IT'S ELEMENTAL THE STORY BEHIND CHARLES SMITH'S
SUBSTANCE CABERNET
READ ON

IT'S ELEMENTAL THE STORY BEHIND CHARLES SMITH'S
SUBSTANCE CABERNET
READ ON

   Many moons ago, first released in 1999, Charles Smith put Columbia Valley, Walla Walla & Washington State on everybody’s radar with his K Vintners brand.  

By Mark Gmur, CWE

Many moons ago, first released in 1999, Charles Smith put Columbia Valley, Walla Walla and Washington State on everybody’s radar with his K Vintners brand. In 2017, after selling the Modernist project to Constellation Brands for a cool $120 million, against all expectations, he did not retire or go on extended vacation, he immediately launched his new company – Wines of Substance. Expectations were very high for the new company. Fast forward to 2020, he has not only met those expectations, but he is now starting to soar well above them again, in true Charles Smith fashion.

Charles Smith is a staunch believer that everyone should have access to good wine, no matter how much money they have. “Good wine doesn’t mean expensive wine, it means good wine,” he says, adding; “Making something that’s highly drinkable, super delicious, and affordable, then I think I’m doing my job as a responsible winemaker, because if you have the skill sets to make really high-end wine, you have the skills to make accessible wine, too.”

All of the vineyards making up Charles Smith’s Substance Cabernet Sauvignon are designed with a slightly different spacing than your typical vineyards. Rather than a 6’ x 8’ spacing, the vines are spaced 7’ x 4’. This dense planting allows the winery to prune for 33% better quality and concentration. The vines yield about 6.4 pounds of fruit versus the more typical 11 pounds of fruit. This is one of the main keys to the high quality of the juice.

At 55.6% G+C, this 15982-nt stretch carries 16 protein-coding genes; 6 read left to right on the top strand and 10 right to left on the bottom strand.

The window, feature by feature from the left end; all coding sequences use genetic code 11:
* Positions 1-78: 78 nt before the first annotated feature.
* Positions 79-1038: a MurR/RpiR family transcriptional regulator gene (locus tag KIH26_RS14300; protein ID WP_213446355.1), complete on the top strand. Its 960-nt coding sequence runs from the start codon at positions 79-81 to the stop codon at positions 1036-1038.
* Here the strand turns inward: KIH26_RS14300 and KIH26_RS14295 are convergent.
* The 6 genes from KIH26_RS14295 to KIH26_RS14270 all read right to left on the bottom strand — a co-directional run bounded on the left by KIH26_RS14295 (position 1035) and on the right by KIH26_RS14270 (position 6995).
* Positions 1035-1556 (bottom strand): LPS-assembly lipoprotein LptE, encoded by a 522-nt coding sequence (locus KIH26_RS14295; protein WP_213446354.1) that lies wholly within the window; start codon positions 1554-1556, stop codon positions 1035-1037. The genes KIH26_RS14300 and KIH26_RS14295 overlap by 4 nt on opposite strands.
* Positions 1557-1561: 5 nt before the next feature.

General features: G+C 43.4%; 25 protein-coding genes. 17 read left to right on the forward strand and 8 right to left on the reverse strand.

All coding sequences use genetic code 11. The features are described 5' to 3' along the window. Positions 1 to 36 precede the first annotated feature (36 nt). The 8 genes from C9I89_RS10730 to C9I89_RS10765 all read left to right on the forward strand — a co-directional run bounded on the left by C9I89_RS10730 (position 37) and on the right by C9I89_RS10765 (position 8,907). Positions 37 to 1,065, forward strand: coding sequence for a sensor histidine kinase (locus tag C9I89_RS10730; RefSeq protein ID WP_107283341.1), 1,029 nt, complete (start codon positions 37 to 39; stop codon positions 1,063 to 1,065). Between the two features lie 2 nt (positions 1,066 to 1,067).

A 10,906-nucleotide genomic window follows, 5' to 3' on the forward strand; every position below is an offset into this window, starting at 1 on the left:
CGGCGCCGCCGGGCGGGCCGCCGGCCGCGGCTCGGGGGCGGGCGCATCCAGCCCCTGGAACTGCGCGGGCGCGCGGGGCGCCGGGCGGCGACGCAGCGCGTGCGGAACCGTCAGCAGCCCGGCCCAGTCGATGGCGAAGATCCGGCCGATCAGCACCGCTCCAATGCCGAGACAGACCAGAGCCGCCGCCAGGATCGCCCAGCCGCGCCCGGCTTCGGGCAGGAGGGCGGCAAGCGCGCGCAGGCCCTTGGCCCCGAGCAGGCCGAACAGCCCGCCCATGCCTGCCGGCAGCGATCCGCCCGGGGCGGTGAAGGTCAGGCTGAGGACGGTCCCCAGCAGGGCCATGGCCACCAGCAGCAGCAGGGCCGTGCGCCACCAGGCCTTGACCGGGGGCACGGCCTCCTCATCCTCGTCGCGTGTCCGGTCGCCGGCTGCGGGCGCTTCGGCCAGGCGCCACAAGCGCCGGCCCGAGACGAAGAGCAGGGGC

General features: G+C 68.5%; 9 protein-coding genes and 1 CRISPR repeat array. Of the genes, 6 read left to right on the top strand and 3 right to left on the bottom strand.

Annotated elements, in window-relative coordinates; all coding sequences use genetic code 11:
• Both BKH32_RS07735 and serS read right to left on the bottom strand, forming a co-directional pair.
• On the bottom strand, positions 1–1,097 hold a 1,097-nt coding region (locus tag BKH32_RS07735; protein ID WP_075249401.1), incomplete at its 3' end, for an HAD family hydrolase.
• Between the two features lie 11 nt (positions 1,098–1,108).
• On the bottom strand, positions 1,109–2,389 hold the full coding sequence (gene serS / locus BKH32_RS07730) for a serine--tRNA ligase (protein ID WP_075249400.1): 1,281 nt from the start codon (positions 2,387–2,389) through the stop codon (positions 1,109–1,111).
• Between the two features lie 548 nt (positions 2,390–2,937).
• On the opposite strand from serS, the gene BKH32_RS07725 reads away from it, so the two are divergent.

“Substance is defined as the quality of being important, valid and significant,” said Charles Smith. “The driving force behind all of my creations is substance and ‘Wines of Substance’ is the perfect name to illustrate my philosophy of producing exceptional wines to be enjoyed by everyone around the globe.”

He buys no commercial yeast. The wine is fermented with native yeasts, which adds 10 -12 days just to the fermentation process, and then follows that up with 2-3 months of native malolactic fermentation which most winemakers run away from, so can you can start to see how special this wine really is! After that he does an extended maceration on the skins for 30-45 days, which is way longer than most wines at this price, which normally macerate for just 6 days or less. The reason for the native yeasts and malolactic fermentation is to add intense unique character to the wine, while extended maceration results in a deeper, richer and more intense mouthfeel. Substance Cabernet Sauvignon then spends 12 months in the barrel. And the list goes on…

Just two months ago, Charles Smith proved once again that he could defy logic, when his 2017 Substance Cabernet Sauvignon received a 91 Point score from Wine Spectator and was ranked #49 on Top 100 Wines of 2019. “It’s the real deal, and if it was from Napa, it would sell for 3-4 times the price” Wine Spectator wrote. Of the same wine and vintage, Jeb Dunnuck (formerly of Robert Parker’s Wine Advocate) wrote, “Precise and vibrantly structured, with black cherry, espresso and spice flavors that take on richness toward polished tannins. Drink now through 2024″ – and awarded it 93 Points. Keep in mind, this is a wine that normally has a mere $12/bottle wholesale price behind it.

When we were informed that Charles Smith was launching his new Substance “Elemental” Cabernet Sauvignon, an On-Premise label of the same Substance Cabernet Sauvignon (but now a restaurant and hotel exclusive label), we were eager to spread the word.

   Substance “Elemental” Cabernet Sauvignon will boast a national average wholesale price of just $10 a bottle, which is simply unheard of for a wine of this stature.  

Charles Smith is showing everyone again how committed he is to making super high-end wine affordable to you, and me. To Charles, it’s quite elemental, really. To the rest of us, well, I guess we are still catching up to this dynamo of the wine industry.

Let’s raise a glass and toast to Charles, Washington’s best (and most famous, unique, passionate, etc) winemaker!